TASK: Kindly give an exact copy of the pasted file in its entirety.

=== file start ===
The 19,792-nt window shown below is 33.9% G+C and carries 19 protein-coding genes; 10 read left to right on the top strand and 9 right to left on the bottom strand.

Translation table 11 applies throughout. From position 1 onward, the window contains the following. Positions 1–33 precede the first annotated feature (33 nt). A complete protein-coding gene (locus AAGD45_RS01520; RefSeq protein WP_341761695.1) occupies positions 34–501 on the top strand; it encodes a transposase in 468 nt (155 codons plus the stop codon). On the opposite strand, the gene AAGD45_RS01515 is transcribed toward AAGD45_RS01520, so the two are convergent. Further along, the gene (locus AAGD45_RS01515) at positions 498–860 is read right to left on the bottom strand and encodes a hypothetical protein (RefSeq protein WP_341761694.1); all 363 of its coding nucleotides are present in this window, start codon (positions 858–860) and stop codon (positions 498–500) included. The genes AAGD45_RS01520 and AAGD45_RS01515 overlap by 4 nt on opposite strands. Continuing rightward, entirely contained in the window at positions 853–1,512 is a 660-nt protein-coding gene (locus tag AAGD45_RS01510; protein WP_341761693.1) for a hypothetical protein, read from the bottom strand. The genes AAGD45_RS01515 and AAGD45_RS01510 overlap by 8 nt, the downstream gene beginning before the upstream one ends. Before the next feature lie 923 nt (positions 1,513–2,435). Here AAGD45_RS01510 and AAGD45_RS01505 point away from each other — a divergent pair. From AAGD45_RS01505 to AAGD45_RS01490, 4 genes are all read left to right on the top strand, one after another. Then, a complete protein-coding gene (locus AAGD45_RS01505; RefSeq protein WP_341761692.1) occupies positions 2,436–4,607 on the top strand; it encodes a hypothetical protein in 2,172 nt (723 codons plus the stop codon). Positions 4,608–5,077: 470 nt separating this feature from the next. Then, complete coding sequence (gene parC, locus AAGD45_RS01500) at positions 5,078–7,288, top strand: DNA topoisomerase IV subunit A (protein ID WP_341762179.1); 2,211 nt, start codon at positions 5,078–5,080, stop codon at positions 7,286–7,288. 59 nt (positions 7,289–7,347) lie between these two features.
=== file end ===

The 19,792-nt window shown below is 33.9% G+C and carries 19 protein-coding genes; 10 read left to right on the top strand and 9 right to left on the bottom strand.

Translation table 11 applies throughout. From position 1 onward, the window contains the following. Positions 1–33 precede the first annotated feature (33 nt). A complete protein-coding gene (locus AAGD45_RS01520; RefSeq protein WP_341761695.1) occupies positions 34–501 on the top strand; it encodes a transposase in 468 nt (155 codons plus the stop codon). On the opposite strand, the gene AAGD45_RS01515 is transcribed toward AAGD45_RS01520, so the two are convergent. Further along, the gene (locus AAGD45_RS01515) at positions 498–860 is read right to left on the bottom strand and encodes a hypothetical protein (RefSeq protein WP_341761694.1); all 363 of its coding nucleotides are present in this window, start codon (positions 858–860) and stop codon (positions 498–500) included. The genes AAGD45_RS01520 and AAGD45_RS01515 overlap by 4 nt on opposite strands. Continuing rightward, entirely contained in the window at positions 853–1,512 is a 660-nt protein-coding gene (locus tag AAGD45_RS01510; protein WP_341761693.1) for a hypothetical protein, read from the bottom strand. The genes AAGD45_RS01515 and AAGD45_RS01510 overlap by 8 nt, the downstream gene beginning before the upstream one ends. Before the next feature lie 923 nt (positions 1,513–2,435). Here AAGD45_RS01510 and AAGD45_RS01505 point away from each other — a divergent pair. From AAGD45_RS01505 to AAGD45_RS01490, 4 genes are all read left to right on the top strand, one after another. Then, a complete protein-coding gene (locus AAGD45_RS01505; RefSeq protein WP_341761692.1) occupies positions 2,436–4,607 on the top strand; it encodes a hypothetical protein in 2,172 nt (723 codons plus the stop codon). Positions 4,608–5,077: 470 nt separating this feature from the next. Then, complete coding sequence (gene parC, locus AAGD45_RS01500) at positions 5,078–7,288, top strand: DNA topoisomerase IV subunit A (protein ID WP_341762179.1); 2,211 nt, start codon at positions 5,078–5,080, stop codon at positions 7,286–7,288. 59 nt (positions 7,289–7,347) lie between these two features.